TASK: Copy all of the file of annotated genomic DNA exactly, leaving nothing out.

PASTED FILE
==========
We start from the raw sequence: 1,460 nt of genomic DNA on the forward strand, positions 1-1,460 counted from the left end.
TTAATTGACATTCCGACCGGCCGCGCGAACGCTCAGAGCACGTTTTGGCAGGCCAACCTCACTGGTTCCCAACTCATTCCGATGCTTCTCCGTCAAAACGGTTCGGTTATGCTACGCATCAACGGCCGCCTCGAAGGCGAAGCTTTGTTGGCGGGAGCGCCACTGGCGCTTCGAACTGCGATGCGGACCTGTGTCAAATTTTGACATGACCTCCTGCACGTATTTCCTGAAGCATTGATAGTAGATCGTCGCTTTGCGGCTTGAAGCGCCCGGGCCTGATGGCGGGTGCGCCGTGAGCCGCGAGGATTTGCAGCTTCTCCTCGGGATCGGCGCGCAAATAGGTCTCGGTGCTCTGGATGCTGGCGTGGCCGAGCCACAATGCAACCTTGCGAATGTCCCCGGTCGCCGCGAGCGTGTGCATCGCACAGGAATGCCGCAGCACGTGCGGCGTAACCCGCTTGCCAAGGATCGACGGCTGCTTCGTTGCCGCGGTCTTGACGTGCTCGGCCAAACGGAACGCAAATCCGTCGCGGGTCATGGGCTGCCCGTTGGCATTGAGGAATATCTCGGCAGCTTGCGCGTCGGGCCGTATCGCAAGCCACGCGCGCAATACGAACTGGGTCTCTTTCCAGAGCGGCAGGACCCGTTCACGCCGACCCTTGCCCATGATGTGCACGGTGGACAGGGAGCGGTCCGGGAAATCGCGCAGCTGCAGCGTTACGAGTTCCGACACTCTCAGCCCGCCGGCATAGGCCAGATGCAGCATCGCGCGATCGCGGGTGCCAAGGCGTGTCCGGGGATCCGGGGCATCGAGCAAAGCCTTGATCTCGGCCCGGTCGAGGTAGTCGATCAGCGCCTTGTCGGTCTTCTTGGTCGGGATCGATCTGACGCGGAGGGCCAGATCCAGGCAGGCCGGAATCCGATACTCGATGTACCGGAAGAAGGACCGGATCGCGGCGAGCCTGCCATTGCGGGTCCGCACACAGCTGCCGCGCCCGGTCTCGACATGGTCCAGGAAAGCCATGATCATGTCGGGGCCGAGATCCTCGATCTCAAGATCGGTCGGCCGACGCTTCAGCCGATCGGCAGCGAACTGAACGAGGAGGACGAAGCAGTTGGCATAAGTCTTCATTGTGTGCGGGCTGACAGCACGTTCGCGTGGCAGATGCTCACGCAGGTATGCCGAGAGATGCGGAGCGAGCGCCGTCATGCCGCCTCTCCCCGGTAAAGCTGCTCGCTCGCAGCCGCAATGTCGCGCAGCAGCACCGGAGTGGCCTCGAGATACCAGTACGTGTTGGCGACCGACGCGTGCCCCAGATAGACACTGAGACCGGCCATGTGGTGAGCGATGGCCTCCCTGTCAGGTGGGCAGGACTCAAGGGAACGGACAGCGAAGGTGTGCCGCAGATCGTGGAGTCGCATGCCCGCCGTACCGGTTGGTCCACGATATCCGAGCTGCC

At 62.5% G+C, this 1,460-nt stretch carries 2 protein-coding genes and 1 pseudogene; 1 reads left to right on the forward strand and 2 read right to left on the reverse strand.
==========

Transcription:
We start from the raw sequence: 1,460 nt of genomic DNA on the forward strand, positions 1-1,460 counted from the left end.
TTAATTGACATTCCGACCGGCCGCGCGAACGCTCAGAGCACGTTTTGGCAGGCCAACCTCACTGGTTCCCAACTCATTCCGATGCTTCTCCGTCAAAACGGTTCGGTTATGCTACGCATCAACGGCCGCCTCGAAGGCGAAGCTTTGTTGGCGGGAGCGCCACTGGCGCTTCGAACTGCGATGCGGACCTGTGTCAAATTTTGACATGACCTCCTGCACGTATTTCCTGAAGCATTGATAGTAGATCGTCGCTTTGCGGCTTGAAGCGCCCGGGCCTGATGGCGGGTGCGCCGTGAGCCGCGAGGATTTGCAGCTTCTCCTCGGGATCGGCGCGCAAATAGGTCTCGGTGCTCTGGATGCTGGCGTGGCCGAGCCACAATGCAACCTTGCGAATGTCCCCGGTCGCCGCGAGCGTGTGCATCGCACAGGAATGCCGCAGCACGTGCGGCGTAACCCGCTTGCCAAGGATCGACGGCTGCTTCGTTGCCGCGGTCTTGACGTGCTCGGCCAAACGGAACGCAAATCCGTCGCGGGTCATGGGCTGCCCGTTGGCATTGAGGAATATCTCGGCAGCTTGCGCGTCGGGCCGTATCGCAAGCCACGCGCGCAATACGAACTGGGTCTCTTTCCAGAGCGGCAGGACCCGTTCACGCCGACCCTTGCCCATGATGTGCACGGTGGACAGGGAGCGGTCCGGGAAATCGCGCAGCTGCAGCGTTACGAGTTCCGACACTCTCAGCCCGCCGGCATAGGCCAGATGCAGCATCGCGCGATCGCGGGTGCCAAGGCGTGTCCGGGGATCCGGGGCATCGAGCAAAGCCTTGATCTCGGCCCGGTCGAGGTAGTCGATCAGCGCCTTGTCGGTCTTCTTGGTCGGGATCGATCTGACGCGGAGGGCCAGATCCAGGCAGGCCGGAATCCGATACTCGATGTACCGGAAGAAGGACCGGATCGCGGCGAGCCTGCCATTGCGGGTCCGCACACAGCTGCCGCGCCCGGTCTCGACATGGTCCAGGAAAGCCATGATCATGTCGGGGCCGAGATCCTCGATCTCAAGATCGGTCGGCCGACGCTTCAGCCGATCGGCAGCGAACTGAACGAGGAGGACGAAGCAGTTGGCATAAGTCTTCATTGTGTGCGGGCTGACAGCACGTTCGCGTGGCAGATGCTCACGCAGGTATGCCGAGAGATGCGGAGCGAGCGCCGTCATGCCGCCTCTCCCCGGTAAAGCTGCTCGCTCGCAGCCGCAATGTCGCGCAGCAGCACCGGAGTGGCCTCGAGATACCAGTACGTGTTGGCGACCGACGCGTGCCCCAGATAGACACTGAGACCGGCCATGTGGTGAGCGATGGCCTCCCTGTCAGGTGGGCAGGACTCAAGGGAACGGACAGCGAAGGTGTGCCGCAGATCGTGGAGTCGCATGCCCGCCGTACCGGTTGGTCCACGATATCCGAGCTGCC

At 62.5% G+C, this 1,460-nt stretch carries 2 protein-coding genes and 1 pseudogene; 1 reads left to right on the forward strand and 2 read right to left on the reverse strand.